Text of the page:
Two Kenyan Pastors Face Trial Over Cult Massacre

Friends and relatives of victims stand outside the gates as they await the start of postmortem analysis on victims of the Shakahola massacre at the Malindi district funeral home, in Malindi on May 1, 2023. A high-profile Kenyan pastor appeared in court on May 28, suspected of links to the murder of dozens of people found in mass graves that has been dubbed the “Shakahola forest massacre”. Ezekiel Odero, the flamboyant head of the New Life Prayer Centre and Church, was arrested on Thursday in the coastal town of Malindi and is accused of the “mass killing” of his followers. (Photo by SIMON MAINA / AFP)


On Tuesday, two pastors appeared in Kenyan courts, accused of being involved in the deaths of at least 109 persons buried in what has been nicknamed the “Shakahola forest massacre.”

The discovery of mass graves in a forest near the Indian Ocean coastal town of Malindi last month surprised the very religious Christian-majority country.

Paul Nthenge Mackenzie, the self-proclaimed pastor who founded the Good News International Church in 2003 and is accused of pushing cult followers to starve to death “to meet Jesus,” appeared in court in Malindi.

The small courtroom was crowded with victims’ relatives as a half-dozen police officers led Mackenzie and eight other defendants in.

Mackenzie, dressed in a pink and black jacket and brown trousers, met with his lawyer, George Kariuki, who told AFP, “We have not been told what application the prosecution wants to make.” We’ll just have to wait and see.”

So far, 109 people have been confirmed dead, the majority of whom are children. The first autopsy from Shakahola were performed on nine children and one woman on Monday.

Authorities confirmed that malnutrition was the cause of death, while some victims were asphyxiated.

 ‘Innocent and vulnerable followers’

Following his arrest in Malindi on Thursday, Ezekiel Odero, a wealthy and well-known televangelist, is scheduled to appear in court in Mombasa, East Africa’s second-largest city.

Odero is accused of murder, suicide assistance, kidnapping, radicalization, crimes against humanity, child cruelty, fraud, and money laundering.

The prosecution wants him detained for another 30 days, citing solid evidence tying the bodies excavated at Shakahola to the deaths of several “innocent and vulnerable followers” of Odero’s New Life Prayer Centre and Church.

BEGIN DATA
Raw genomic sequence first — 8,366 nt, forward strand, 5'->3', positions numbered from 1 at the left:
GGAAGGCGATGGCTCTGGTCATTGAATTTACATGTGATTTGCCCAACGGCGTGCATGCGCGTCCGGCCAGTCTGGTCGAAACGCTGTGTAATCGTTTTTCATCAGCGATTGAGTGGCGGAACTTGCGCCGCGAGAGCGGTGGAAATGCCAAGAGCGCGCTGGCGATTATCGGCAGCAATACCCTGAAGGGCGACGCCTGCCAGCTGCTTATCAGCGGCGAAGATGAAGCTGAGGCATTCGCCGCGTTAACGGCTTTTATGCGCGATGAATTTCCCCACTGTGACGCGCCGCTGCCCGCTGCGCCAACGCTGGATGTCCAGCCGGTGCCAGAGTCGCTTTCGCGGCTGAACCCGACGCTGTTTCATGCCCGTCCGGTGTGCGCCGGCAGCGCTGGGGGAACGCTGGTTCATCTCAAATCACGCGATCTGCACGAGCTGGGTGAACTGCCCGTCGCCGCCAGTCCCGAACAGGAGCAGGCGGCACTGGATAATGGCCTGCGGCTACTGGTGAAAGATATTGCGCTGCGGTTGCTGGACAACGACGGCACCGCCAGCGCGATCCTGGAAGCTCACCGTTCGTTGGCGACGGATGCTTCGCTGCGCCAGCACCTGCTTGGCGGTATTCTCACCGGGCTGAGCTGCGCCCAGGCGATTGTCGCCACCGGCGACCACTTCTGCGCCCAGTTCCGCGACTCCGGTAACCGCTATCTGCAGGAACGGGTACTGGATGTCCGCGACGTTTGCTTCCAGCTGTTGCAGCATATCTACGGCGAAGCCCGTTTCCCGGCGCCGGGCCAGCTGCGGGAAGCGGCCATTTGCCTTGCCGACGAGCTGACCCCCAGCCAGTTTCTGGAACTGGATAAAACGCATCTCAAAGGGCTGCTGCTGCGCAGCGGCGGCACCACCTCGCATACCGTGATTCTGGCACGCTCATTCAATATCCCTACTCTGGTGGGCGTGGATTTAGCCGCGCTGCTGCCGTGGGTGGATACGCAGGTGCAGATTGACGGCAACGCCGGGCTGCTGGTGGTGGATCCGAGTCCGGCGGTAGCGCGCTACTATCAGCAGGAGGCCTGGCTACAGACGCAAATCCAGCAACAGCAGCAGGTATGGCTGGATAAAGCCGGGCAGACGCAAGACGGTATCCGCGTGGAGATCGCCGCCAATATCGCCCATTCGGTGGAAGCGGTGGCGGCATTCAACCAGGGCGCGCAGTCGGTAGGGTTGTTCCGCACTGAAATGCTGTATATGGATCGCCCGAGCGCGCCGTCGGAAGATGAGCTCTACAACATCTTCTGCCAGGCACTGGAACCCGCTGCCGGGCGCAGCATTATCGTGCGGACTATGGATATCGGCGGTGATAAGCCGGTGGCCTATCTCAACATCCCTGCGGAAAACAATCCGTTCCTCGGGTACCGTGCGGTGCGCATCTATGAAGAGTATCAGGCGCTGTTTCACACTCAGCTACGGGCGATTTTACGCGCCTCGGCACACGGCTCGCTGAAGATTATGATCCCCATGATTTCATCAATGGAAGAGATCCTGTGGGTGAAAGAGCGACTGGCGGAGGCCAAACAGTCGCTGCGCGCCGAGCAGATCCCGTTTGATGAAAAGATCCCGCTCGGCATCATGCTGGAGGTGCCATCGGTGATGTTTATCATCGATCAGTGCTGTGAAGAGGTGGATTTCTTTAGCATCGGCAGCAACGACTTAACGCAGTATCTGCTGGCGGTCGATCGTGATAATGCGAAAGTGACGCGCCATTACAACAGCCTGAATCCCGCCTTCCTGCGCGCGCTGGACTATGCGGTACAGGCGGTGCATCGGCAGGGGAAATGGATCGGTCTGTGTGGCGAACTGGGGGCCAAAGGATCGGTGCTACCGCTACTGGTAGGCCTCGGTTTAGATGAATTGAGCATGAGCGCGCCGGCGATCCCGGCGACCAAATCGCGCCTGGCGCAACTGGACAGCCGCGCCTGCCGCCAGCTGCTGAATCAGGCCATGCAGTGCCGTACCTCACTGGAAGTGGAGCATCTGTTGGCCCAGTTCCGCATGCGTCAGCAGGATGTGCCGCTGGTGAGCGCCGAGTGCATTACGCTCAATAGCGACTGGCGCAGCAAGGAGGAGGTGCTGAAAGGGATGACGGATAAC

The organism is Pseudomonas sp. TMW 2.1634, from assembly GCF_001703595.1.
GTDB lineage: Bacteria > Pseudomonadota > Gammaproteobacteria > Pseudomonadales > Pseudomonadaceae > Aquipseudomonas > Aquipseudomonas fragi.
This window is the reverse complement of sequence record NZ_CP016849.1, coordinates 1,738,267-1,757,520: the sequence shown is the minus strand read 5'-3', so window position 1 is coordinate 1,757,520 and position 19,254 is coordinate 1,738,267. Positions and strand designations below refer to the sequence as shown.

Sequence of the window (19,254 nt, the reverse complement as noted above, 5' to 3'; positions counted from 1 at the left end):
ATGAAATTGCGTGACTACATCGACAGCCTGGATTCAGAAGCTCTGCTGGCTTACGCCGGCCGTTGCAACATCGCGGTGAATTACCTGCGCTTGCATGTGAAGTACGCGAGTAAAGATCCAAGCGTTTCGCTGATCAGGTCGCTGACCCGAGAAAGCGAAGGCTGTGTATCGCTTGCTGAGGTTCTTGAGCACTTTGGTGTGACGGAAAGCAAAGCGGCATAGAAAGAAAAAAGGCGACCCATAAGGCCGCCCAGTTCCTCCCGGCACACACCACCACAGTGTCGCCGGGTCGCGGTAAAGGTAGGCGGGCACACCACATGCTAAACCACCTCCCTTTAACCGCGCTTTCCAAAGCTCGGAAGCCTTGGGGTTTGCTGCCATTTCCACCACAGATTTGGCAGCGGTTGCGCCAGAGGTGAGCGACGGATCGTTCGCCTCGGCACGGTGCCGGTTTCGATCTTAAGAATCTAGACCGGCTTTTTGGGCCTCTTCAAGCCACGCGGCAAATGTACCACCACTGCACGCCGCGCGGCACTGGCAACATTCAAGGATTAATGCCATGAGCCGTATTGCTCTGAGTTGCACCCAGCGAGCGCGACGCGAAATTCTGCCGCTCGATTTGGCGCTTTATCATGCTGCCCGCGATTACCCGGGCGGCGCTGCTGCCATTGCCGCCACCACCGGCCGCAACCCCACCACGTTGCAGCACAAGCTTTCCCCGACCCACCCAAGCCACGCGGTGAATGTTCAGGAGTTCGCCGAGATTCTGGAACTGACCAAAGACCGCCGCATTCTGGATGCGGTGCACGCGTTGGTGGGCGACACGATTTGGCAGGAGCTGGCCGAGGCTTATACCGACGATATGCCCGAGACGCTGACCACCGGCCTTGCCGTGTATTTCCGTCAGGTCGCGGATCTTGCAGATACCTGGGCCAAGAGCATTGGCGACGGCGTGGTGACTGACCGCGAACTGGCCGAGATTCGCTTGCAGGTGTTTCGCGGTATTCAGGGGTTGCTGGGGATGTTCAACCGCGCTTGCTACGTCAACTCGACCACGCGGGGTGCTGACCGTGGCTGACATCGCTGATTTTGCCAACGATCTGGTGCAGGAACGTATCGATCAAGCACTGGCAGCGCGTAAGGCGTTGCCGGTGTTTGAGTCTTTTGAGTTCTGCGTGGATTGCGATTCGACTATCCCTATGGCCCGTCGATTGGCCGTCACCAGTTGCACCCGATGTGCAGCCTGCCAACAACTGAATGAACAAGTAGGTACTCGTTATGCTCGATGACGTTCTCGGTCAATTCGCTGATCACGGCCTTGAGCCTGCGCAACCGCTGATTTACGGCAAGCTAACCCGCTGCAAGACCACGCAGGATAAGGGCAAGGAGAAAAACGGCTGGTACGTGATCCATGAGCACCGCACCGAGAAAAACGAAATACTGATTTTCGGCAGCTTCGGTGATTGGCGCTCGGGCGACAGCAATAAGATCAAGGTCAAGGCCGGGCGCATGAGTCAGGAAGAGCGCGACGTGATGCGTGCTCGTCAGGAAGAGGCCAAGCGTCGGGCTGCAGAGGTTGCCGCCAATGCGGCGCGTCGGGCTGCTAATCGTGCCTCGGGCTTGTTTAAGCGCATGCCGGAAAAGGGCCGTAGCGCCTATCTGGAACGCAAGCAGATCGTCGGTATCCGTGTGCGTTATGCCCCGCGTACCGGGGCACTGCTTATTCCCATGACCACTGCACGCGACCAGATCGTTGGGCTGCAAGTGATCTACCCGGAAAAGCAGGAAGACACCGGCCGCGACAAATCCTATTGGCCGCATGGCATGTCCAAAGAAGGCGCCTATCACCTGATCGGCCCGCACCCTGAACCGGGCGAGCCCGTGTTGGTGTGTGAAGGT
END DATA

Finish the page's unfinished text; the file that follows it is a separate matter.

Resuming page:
A crowd of his supporters gathered outside the court, singing and praying, while some were in tears.

According to court documents obtained by AFP, Mackenzie is accused of murder, kidnapping, and cruelty to children, among other offenses.

The former taxi driver surrendered on April 14 when police, acting on a tip, first entered Shakahola woodland, where 30 mass graves were discovered.

Prosecutors have linked Odero and Mackenzie, claiming in court records that they have a “history of business investments,” including a television station that broadcasted “radicalized messages” to followers.

Questions have been raised about Mackenzie, a self-styled pastor with a history of radicalism, evading law enforcement despite his high profile and previous legal troubles.

President William Ruto has intervened in Kenya’s homegrown religious movements, shining a light on failed efforts to govern unethical churches and cults that have dabbled in criminality.

According to Interior Minister Kithure Kindiki, Ruto will form a task force this week to oversee religious activity in Kenya, which has over 4,000 churches.

He said the government must “make sure we don’t infringe on the sacred right of the freedom of worship, opinion and belief”.

“But at the same time, we don’t allow criminals to misuse that right to hurt, kill, torture and starve people to death.”

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